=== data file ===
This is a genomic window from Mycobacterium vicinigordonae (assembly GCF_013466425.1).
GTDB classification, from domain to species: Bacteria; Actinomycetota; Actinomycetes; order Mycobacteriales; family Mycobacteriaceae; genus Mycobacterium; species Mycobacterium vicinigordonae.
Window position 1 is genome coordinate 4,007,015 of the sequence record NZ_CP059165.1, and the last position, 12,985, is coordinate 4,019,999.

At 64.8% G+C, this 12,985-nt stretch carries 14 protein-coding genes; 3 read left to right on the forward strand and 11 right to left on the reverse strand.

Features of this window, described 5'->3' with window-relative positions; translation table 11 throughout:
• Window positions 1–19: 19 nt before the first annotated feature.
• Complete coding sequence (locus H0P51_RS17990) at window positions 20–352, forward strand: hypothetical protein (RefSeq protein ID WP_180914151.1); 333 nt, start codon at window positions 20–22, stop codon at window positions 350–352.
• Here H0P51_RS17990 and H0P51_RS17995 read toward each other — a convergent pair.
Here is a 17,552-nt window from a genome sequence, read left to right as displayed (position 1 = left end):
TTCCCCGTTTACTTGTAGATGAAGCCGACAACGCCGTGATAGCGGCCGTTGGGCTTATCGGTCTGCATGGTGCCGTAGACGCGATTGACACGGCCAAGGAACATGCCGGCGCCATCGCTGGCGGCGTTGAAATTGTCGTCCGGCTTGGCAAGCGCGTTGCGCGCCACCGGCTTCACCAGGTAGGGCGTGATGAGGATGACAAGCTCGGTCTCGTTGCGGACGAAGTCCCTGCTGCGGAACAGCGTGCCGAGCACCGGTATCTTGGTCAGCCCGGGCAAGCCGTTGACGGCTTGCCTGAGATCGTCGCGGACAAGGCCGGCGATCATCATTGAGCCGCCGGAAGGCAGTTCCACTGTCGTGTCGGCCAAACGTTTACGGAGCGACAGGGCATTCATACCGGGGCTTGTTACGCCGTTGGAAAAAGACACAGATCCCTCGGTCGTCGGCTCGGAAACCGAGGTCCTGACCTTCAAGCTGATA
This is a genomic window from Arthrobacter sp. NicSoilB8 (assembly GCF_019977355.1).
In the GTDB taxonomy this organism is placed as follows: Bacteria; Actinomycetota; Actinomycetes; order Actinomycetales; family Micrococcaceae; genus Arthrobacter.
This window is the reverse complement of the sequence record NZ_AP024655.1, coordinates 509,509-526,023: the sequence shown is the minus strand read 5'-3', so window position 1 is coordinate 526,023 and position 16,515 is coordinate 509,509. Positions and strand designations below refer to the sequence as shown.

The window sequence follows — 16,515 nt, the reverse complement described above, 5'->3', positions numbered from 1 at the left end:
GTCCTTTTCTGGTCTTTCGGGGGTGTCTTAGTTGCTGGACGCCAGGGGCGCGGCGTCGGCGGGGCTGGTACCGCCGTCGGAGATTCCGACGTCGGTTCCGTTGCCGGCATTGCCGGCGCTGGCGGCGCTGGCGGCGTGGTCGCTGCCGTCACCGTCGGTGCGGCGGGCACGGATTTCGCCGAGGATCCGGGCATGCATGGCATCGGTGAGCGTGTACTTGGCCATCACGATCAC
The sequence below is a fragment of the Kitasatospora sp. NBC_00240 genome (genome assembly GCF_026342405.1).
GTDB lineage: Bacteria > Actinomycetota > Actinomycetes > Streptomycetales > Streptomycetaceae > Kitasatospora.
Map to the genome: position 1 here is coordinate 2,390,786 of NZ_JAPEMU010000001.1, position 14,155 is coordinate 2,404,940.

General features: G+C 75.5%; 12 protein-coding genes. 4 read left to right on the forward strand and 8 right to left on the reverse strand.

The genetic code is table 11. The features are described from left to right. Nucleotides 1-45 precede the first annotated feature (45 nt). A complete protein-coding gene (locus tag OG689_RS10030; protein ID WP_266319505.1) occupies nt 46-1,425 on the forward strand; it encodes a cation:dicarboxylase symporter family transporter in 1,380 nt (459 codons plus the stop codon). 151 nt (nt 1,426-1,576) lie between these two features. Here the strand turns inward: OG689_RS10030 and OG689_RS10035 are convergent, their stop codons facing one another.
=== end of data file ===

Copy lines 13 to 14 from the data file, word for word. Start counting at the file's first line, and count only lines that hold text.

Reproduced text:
This window is the reverse complement of the sequence record NZ_AP024655.1, coordinates 509,509-526,023: the sequence shown is the minus strand read 5'-3', so window position 1 is coordinate 526,023 and position 16,515 is coordinate 509,509. Positions and strand designations below refer to the sequence as shown.

The window sequence follows — 16,515 nt, the reverse complement described above, 5'->3', positions numbered from 1 at the left end: